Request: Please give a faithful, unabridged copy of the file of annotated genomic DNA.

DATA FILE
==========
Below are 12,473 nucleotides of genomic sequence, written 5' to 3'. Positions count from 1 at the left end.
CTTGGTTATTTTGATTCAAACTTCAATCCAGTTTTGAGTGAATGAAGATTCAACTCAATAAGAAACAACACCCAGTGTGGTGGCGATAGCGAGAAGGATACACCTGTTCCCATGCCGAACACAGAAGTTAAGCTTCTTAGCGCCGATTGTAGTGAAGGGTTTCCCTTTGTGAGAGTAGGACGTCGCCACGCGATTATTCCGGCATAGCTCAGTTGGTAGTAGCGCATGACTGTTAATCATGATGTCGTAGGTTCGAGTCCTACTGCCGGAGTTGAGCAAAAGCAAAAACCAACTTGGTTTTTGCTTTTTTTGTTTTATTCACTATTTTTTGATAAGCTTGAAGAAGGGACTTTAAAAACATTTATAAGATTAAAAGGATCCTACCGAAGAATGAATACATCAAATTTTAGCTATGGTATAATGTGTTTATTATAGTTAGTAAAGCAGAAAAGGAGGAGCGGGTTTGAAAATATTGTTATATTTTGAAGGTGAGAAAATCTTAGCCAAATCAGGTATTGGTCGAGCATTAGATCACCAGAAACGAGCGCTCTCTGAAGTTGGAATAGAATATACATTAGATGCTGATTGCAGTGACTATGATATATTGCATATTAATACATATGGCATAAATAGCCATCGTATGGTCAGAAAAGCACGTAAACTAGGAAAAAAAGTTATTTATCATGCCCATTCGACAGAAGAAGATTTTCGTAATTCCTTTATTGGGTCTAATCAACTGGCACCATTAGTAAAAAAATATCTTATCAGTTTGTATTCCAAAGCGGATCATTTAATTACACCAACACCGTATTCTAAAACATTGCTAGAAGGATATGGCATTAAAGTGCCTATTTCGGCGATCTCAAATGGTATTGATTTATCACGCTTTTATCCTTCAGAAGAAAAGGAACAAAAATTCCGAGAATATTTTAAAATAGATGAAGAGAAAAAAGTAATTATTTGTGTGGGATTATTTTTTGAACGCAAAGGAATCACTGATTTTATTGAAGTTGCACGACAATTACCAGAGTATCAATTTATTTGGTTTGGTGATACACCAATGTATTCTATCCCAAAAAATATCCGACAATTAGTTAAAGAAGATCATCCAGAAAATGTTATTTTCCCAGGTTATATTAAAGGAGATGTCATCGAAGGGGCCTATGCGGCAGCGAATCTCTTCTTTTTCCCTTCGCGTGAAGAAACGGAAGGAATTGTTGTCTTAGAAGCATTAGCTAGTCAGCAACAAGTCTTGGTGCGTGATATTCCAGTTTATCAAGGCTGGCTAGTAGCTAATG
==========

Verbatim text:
Below are 12,473 nucleotides of genomic sequence, written 5' to 3'. Positions count from 1 at the left end.
CTTGGTTATTTTGATTCAAACTTCAATCCAGTTTTGAGTGAATGAAGATTCAACTCAATAAGAAACAACACCCAGTGTGGTGGCGATAGCGAGAAGGATACACCTGTTCCCATGCCGAACACAGAAGTTAAGCTTCTTAGCGCCGATTGTAGTGAAGGGTTTCCCTTTGTGAGAGTAGGACGTCGCCACGCGATTATTCCGGCATAGCTCAGTTGGTAGTAGCGCATGACTGTTAATCATGATGTCGTAGGTTCGAGTCCTACTGCCGGAGTTGAGCAAAAGCAAAAACCAACTTGGTTTTTGCTTTTTTTGTTTTATTCACTATTTTTTGATAAGCTTGAAGAAGGGACTTTAAAAACATTTATAAGATTAAAAGGATCCTACCGAAGAATGAATACATCAAATTTTAGCTATGGTATAATGTGTTTATTATAGTTAGTAAAGCAGAAAAGGAGGAGCGGGTTTGAAAATATTGTTATATTTTGAAGGTGAGAAAATCTTAGCCAAATCAGGTATTGGTCGAGCATTAGATCACCAGAAACGAGCGCTCTCTGAAGTTGGAATAGAATATACATTAGATGCTGATTGCAGTGACTATGATATATTGCATATTAATACATATGGCATAAATAGCCATCGTATGGTCAGAAAAGCACGTAAACTAGGAAAAAAAGTTATTTATCATGCCCATTCGACAGAAGAAGATTTTCGTAATTCCTTTATTGGGTCTAATCAACTGGCACCATTAGTAAAAAAATATCTTATCAGTTTGTATTCCAAAGCGGATCATTTAATTACACCAACACCGTATTCTAAAACATTGCTAGAAGGATATGGCATTAAAGTGCCTATTTCGGCGATCTCAAATGGTATTGATTTATCACGCTTTTATCCTTCAGAAGAAAAGGAACAAAAATTCCGAGAATATTTTAAAATAGATGAAGAGAAAAAAGTAATTATTTGTGTGGGATTATTTTTTGAACGCAAAGGAATCACTGATTTTATTGAAGTTGCACGACAATTACCAGAGTATCAATTTATTTGGTTTGGTGATACACCAATGTATTCTATCCCAAAAAATATCCGACAATTAGTTAAAGAAGATCATCCAGAAAATGTTATTTTCCCAGGTTATATTAAAGGAGATGTCATCGAAGGGGCCTATGCGGCAGCGAATCTCTTCTTTTTCCCTTCGCGTGAAGAAACGGAAGGAATTGTTGTCTTAGAAGCATTAGCTAGTCAGCAACAAGTCTTGGTGCGTGATATTCCAGTTTATCAAGGCTGGCTAGTAGCTAATG